by Keren Setton
JERUSALEM, Aug. 27 (Xinhua) -- Israeli Prime Minister Benjamin Netanyahu told Hezbollah leader Hassan Nasrallah to "relax" on Tuesday following days of heightened tensions on Israel's northern borders with Lebanon and Syria.
Netanyahu's message also included a warning to Iran. "Israel knows how to defend itself and how to pay back its enemies," he said in Jerusalem.
An Israeli airstrike in Syria over the weekend reportedly left two Hezbollah operatives dead. According to the Israeli military, the targets of the airstrikes were Iranian attack drones meant to be launched from Syria to infiltrate Israel.
After the Israeli strike, Nasrallah made threats of retaliation against Israel. But Nasrallah was not only holding Israel accountable for events in Syria. The leader of the Iranian proxy group is blaming Israel for two attacks in Lebanon against Hezbollah targets. The incidents were hours apart.
Immediately after the military announced the attacks it had carried out in the outskirts of Damascus, it also increased the alert level of its forces in the north of the country. Movement of military vehicles along the border was restricted on Tuesday, along with anti-missile defense systems that have been deployed in the region.
According to a report released Tuesday in the British Times newspaper, the target of the Israeli attack in Beirut was "crates believed to contain machinery to mix high-grade propellant for precision guided missiles."
While Israel took responsibility for the surgical strike in Syria, it has not commented on the events in Lebanon.
Israel and Hezbollah fought a month-long war in 2006. Since the conclusion of the war, there has been tension but only isolated incidents along the border. An Israeli attack in Beirut, and specifically in the southern part of the city where Hezbollah is based, would be a game changer.
Backed by Iran, Israel's arch-enemy, the militant group is seen as one of Israel's biggest threats. It is believed to possess hundreds of thousands of missiles, many of them considered to be highly precise, that can threaten cities all over the Jewish state.
"If these reports are accurate - what happened in Lebanon is much more significant than the Israeli attack in Syria," said former Deputy Head of Israel's National Security Council, Eran Etzion, "We are on a path of deterioration. There is a higher chance for a Hezbollah response, which will lead to an Israeli response."
Lebanese Prime Minister Saad Hariri said the attack was a blatant violation of Lebanese sovereignty. The UN called for restraint from all parties.
Again, Israel remains silent on the matter, aside from Netanyahu's warning to Nasrallah. Netanyahu has never been silent about his policy to deny Iran of its offensive abilities against Israel - nuclear or other.
According to Eran Lerman, vice president of the Jerusalem Institute for Strategy and Security and a former senior intelligence officer in Israel, the significance of the strikes in Lebanon is less significant. "It was probably an intelligence gathering mission that went wrong and merited the destruction of the military drone."
The attack on Syria would not be a first for Israel. In recent years, Israel has reportedly struck at Iranian targets in Syria, mostly without Israeli official confirmation. Recently, however, Netanyahu has confirmed Israel has "acted hundreds of times" against Iran in the region. Reports in the American media say Israel is behind recent drone strikes in Iraq that targeted militia bases. These reports quoted sources in the American defense echelon.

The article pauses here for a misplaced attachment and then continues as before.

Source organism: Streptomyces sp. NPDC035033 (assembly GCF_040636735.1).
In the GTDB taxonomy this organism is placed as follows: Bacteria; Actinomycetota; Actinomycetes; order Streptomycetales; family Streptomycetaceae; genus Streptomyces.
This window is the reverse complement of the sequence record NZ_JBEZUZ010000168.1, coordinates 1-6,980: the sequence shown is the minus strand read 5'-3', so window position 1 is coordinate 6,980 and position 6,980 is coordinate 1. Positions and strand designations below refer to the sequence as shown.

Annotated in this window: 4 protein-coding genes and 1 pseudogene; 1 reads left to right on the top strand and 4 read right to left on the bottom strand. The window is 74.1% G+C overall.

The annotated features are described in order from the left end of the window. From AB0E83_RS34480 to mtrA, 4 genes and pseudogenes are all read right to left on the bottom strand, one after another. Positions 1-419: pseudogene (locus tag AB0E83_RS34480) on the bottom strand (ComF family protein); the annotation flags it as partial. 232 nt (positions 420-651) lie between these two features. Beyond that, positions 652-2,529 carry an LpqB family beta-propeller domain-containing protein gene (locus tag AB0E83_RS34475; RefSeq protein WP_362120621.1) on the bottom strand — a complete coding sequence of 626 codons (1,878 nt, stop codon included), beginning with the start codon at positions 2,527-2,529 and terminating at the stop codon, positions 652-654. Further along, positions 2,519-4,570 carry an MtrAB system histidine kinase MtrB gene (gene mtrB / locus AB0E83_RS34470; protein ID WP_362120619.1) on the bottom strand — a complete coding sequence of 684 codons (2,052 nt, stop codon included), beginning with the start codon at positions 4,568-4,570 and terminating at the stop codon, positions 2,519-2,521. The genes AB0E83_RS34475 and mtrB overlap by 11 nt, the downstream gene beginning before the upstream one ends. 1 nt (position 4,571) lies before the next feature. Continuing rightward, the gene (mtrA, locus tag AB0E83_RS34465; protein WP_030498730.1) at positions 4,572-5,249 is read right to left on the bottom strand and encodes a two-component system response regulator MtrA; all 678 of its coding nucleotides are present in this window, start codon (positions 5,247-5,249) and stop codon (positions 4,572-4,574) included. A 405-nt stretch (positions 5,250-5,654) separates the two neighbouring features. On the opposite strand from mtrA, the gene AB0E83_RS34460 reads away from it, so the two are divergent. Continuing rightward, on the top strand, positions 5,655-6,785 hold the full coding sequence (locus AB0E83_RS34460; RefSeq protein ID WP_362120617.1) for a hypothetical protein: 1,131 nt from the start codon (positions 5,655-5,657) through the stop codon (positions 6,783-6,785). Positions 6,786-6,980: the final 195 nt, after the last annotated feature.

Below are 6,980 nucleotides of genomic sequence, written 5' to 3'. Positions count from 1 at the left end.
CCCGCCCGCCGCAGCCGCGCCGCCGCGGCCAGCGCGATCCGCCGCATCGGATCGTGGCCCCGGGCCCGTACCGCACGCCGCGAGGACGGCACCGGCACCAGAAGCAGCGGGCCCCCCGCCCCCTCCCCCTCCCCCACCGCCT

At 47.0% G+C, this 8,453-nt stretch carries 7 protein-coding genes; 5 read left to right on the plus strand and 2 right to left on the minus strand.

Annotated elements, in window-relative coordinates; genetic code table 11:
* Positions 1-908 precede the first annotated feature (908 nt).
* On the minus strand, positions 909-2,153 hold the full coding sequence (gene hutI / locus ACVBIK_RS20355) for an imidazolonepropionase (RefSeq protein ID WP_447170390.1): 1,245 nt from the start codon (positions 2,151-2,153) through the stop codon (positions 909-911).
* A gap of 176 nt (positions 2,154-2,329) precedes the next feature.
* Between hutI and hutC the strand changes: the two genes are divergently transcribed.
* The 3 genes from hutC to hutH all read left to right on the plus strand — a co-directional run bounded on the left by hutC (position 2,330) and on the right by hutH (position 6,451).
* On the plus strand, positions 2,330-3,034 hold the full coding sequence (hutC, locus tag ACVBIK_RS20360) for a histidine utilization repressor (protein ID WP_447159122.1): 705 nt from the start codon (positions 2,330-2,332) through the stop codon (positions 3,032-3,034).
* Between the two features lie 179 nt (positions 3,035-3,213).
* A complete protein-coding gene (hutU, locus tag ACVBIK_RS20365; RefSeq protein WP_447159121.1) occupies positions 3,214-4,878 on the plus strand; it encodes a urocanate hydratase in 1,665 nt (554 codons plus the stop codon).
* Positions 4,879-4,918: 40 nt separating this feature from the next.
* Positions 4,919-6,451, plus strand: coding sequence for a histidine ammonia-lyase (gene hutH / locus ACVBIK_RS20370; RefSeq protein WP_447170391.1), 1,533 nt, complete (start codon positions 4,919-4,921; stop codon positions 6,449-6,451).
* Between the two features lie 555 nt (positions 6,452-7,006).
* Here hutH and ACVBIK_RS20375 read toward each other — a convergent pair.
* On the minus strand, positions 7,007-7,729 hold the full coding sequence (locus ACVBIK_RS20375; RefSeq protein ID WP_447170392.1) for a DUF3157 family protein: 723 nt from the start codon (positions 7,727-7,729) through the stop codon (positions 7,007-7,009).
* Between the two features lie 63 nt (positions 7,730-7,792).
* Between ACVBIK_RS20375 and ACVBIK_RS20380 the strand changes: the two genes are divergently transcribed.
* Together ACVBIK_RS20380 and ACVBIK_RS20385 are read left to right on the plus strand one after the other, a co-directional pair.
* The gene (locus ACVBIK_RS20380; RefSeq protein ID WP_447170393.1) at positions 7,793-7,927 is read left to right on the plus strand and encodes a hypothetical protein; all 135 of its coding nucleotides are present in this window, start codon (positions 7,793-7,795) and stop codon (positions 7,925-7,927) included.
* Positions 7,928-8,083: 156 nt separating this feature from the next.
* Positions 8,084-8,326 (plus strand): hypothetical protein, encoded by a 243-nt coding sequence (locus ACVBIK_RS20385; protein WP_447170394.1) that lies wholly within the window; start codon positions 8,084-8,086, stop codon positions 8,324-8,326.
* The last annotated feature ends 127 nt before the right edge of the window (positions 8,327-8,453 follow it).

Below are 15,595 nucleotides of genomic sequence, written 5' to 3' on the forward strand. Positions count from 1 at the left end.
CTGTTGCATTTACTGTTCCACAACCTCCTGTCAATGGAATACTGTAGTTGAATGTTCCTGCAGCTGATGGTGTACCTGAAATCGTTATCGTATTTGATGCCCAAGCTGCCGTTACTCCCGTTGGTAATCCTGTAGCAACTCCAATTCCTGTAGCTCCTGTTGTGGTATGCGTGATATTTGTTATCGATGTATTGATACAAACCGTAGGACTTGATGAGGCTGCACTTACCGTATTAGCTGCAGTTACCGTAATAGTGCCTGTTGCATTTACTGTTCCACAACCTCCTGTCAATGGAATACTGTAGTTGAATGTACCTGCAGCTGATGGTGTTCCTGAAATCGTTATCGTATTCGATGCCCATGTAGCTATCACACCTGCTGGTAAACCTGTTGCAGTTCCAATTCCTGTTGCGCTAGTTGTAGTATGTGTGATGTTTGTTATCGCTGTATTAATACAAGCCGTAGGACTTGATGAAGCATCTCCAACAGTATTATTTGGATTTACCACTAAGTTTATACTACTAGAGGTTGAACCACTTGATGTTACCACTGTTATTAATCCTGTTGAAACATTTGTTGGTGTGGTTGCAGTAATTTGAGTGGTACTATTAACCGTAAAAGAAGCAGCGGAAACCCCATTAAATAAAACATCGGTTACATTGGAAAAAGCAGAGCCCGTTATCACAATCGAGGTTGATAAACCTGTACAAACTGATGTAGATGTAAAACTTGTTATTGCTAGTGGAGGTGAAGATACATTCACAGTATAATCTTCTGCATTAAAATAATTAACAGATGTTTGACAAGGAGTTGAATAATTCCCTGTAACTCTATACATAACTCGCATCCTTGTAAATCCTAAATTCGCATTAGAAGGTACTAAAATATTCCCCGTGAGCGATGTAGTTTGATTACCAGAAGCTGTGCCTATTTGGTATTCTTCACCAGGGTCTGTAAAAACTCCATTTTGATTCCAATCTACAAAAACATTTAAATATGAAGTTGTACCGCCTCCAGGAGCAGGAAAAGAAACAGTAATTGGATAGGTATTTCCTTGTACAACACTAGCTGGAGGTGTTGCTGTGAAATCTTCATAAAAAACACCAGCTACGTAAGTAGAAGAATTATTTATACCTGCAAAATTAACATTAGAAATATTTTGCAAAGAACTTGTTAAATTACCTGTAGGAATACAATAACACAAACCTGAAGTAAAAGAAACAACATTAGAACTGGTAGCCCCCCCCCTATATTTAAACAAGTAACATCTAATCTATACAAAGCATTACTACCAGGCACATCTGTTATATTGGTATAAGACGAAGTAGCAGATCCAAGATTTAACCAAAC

Regardless of the target of the alleged Israeli drones over Lebanon was, it is increasingly clear that Israel is widening its scope of attacks against Iran. Lerman believes Iran is feeling the heat from international, mainly American, pressure regarding its nuclear aspirations and is acting out in other arenas. This then forces an Israeli reaction. Armed conflicts as a result of events spiraling out of control wouldn't be new to the Middle East.
"This is a branching out of Iranian activity in the whole region intended to destabilize the region," Lerman told Xinhua, "This is an escalation that the Iranians are not shy about."
"There are conservative Iranian officials who believe in increasing Iranian military activity against Israel and stronger reactions to Israeli activity," said Ezion.
But has Israel really been successful in containing Iranian attempts to use Syria as a staging ground for attacks on Israel?
"Despite the ongoing Israeli campaign..., the Iranians are continuing to act and success ding," Ezion told Xinhua, "Israel's widening of the scope is a result of necessity."
"Iran is trying to use its regional assets to shake up the region....it is a dangerous mistake," Lerman said.
Looming behind these developments, are the upcoming Israeli elections slated for another 20 days. While Netanyahu's bravado in the wake of recent events is most certainly an attempt to gain votes, both experts believe the decision to take military action is not a political one.
"It is unthinkable that the political system will ask the military establishment to take such a risk at this level, that can lead to a major deterioration or loss of life, for political goals," said Lerman.
"The action was most likely necessary," added Ezion, "But the hype and talk after, that may have been used for political gains."
For now, and it may be a matter of hours or days, Israel seems to be in a holding pattern. While there have been unconfirmed reports of another Israeli strike in Syria, Israel seems to be bracing itself for a retaliation.
"We are in a period where there is a high chance of deterioration," is Lerman's assessment.
"Something can happen suddenly that will change the considerations on both sides," he concluded.